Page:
Part 2:  A Menu of Five Scenarios with Tips to Avoid Workplace Meltdowns

September 8, 2011 the GourMelt Grilled Cheese Truck came to The Applied Companies. The melts truly are yummy and the sweet potato fries incredible! Staff, clients and friends enjoyed visiting and eating delicious comfort food.

Jack & Carol Eastwick waiting for their GourMelt goodies. 

Last week we posted part one of our two part series addressing common workplace scenarios that could trigger emotional meltdowns resulting in suffering, illness, and loss of joy and productivity. This week’s blog continues A Menu of Five Scenarios with Tips to Avoid Workplace Meltdowns:

Mergers & Acquisitions
 
Usually served with a choice of take it or leave it. 

Employee: Try not to assume the worst. Be pro-active, flexible and grow with the transition. Maintain your value to the company. Be willing to learn new systems and educate yourself about the organization and its new directions. Talk to management about opportunities where you can use your skills and talents to move the company forward. 

Manager: Protect the company’s greatest asset – its people. Take responsibility for your team and their concerns. They want to be informed whether the news is good or bad. Communicate constantly and honestly. Maintain credibility. Treat employee’s well, help them deal with the changes and offer outside resources if needed. Create or obtain a due diligence checklist. Members can access merger and acquisition resources on the Society for Human Resource Management (SHRM) website.

Holiday Stress Express
  À la carte variety of anticipation featuring strained peers.

Employee: Share the importance or unimportance of holidays with your manager. Your manager should understand your expectations and those that are close to you. Let your manager know you have kids out of school, visiting relatives or out-of-town trips planned. Schedule time off in advance. Be respectful of coworker’s beliefs.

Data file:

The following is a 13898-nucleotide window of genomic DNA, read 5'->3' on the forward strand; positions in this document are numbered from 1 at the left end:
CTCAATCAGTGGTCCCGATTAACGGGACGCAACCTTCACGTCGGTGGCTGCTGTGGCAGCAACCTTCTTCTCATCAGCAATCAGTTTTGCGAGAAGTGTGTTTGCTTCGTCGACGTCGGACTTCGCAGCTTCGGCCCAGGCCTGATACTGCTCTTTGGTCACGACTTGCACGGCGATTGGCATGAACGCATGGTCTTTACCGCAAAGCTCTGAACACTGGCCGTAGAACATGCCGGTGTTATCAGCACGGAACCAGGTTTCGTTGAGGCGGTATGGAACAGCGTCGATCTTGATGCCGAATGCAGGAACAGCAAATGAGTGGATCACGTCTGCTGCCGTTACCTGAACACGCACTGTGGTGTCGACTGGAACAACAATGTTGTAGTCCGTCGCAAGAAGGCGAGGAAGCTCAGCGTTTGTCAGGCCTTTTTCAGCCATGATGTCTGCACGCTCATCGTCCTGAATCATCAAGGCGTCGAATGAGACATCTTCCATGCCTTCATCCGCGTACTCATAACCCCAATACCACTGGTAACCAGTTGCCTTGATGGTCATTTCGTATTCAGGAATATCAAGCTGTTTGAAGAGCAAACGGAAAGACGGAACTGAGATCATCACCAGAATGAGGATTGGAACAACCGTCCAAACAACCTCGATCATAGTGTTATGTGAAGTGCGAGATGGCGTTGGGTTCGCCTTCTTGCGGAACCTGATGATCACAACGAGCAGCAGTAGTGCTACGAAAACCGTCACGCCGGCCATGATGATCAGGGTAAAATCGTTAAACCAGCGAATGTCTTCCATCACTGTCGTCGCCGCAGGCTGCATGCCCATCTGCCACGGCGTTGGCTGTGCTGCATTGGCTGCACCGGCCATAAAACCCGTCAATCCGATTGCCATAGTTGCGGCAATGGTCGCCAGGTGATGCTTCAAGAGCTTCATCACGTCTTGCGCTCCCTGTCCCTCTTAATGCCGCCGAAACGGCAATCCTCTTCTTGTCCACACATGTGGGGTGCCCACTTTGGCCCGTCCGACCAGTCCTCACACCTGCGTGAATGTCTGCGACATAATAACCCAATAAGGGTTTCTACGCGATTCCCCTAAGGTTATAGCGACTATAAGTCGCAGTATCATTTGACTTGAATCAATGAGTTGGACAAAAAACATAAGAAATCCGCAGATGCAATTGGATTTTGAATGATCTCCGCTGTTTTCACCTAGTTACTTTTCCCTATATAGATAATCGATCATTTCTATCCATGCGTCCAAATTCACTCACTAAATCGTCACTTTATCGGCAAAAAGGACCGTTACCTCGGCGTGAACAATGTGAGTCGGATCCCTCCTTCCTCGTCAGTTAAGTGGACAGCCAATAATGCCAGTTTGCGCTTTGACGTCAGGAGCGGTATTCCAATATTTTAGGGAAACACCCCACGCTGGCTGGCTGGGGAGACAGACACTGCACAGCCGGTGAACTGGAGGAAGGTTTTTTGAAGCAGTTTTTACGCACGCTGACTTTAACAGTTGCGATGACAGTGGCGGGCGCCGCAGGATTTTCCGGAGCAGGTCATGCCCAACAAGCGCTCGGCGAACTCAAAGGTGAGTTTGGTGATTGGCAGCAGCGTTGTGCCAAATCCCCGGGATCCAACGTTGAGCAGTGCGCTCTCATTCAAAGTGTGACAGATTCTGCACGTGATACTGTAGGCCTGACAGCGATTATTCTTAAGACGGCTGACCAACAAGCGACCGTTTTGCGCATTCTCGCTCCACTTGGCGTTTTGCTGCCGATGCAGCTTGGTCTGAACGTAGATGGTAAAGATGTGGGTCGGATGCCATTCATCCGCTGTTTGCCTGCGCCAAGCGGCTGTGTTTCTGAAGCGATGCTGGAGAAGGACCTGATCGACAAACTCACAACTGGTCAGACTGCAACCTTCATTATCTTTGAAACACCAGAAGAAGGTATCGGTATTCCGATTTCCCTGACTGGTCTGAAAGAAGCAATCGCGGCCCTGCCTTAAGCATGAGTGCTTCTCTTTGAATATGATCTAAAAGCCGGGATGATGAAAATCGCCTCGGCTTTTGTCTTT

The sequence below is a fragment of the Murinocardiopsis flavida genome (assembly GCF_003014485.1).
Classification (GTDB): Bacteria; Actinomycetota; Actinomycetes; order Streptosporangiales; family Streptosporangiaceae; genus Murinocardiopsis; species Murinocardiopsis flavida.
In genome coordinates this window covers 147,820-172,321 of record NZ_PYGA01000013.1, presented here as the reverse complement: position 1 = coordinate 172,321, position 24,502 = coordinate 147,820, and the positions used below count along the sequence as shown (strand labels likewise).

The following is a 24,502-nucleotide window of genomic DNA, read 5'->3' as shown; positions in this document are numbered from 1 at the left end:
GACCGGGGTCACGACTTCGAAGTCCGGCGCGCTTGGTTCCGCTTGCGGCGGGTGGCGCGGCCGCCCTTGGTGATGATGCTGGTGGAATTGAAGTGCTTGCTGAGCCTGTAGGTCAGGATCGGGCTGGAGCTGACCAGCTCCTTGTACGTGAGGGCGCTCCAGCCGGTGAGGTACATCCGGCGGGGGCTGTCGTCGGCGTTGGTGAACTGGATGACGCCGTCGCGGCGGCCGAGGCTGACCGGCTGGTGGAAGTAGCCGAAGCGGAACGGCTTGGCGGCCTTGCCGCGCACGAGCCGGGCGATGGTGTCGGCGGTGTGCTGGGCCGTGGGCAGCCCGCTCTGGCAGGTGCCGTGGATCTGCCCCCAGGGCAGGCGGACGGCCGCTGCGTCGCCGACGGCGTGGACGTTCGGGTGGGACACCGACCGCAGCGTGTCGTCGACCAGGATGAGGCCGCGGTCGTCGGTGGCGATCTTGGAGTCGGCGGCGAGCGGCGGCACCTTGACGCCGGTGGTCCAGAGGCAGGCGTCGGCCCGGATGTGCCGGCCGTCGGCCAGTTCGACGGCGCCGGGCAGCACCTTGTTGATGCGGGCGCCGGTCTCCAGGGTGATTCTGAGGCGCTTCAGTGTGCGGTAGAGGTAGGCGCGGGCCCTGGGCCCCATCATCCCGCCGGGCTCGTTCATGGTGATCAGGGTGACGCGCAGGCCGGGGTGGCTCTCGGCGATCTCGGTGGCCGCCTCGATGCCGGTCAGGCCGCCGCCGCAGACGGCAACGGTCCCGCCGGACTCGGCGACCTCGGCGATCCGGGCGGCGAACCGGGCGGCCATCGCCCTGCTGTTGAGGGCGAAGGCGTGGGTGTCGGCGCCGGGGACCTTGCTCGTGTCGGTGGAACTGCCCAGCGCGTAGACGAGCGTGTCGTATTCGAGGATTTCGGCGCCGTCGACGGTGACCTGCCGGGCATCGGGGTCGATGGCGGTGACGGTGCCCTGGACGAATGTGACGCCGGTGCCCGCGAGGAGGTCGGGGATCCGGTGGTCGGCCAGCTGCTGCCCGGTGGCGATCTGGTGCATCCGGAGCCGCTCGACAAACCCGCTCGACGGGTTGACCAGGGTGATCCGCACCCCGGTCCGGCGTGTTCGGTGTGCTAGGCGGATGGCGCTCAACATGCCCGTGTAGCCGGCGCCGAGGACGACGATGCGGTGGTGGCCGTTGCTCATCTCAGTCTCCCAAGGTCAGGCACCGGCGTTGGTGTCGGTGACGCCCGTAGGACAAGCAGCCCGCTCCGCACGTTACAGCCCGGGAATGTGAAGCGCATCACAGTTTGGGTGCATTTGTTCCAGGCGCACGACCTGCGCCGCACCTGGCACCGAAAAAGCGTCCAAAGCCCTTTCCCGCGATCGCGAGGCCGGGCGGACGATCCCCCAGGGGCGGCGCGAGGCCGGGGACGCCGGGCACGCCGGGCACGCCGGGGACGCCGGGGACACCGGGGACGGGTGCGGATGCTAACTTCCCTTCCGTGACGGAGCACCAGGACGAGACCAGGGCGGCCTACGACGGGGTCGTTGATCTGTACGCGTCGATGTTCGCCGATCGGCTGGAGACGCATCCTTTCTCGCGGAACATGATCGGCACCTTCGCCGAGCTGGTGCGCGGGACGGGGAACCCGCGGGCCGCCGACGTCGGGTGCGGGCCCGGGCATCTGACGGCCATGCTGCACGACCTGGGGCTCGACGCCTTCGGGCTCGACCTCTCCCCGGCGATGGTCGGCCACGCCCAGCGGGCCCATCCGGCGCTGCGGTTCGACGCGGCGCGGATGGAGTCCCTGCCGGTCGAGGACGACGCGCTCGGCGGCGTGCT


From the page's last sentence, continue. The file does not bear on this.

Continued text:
Manager: Be close enough to your team to understand their expectations. Understand your employee’s distractions and help them focus on the job. Do employees need skills training in how to deal with heavier foot or Internet traffic? Do employees need refresher courses in how to deal with stressed clients who are feeling holiday pressures or have over indulged?

Written by Tom Miller, Director, Staffing & Recruiting Solutions and Susan Fix, Community Liaison Partner. Tom has over 30 years human resource, management and recruiting experience. Susan has 15 years staffing experience with a dash of social media.

Part 1: A Menu of Five Scenarios with Tips to Avoid Workplace Meltdowns

The GourMelt Grilled Cheese Truck is coming to The Applied Companies, September 8 from 11:00 a.m. – 2:00 p.m. Please stop by, purchase lunch and visit with our staff. Those yummy melts of warm comfort makes a body feel good, an obvious contrast to emotional meltdowns that cause suffering, illness, and loss of joy and productivity. This week’s blog is the first part of a two part series:  A Menu of Five Scenarios with Tips to Avoid Meltdowns:

The Computer Failure
  Served with a side of fresh deadlines, a nonresponsive server and fried nerves.

Employee:  Take a deep breath. Ask yourself “When I’m 92 will this moment matter?” A few minutes reflection stops the cycling emotions and exasperation when circumstances are working against you. Share challenges with your manager and I.T. personnel. If the problem is central to your computer, are other computers or laptops available in the office? Can you work from a home computer until the issue is resolved?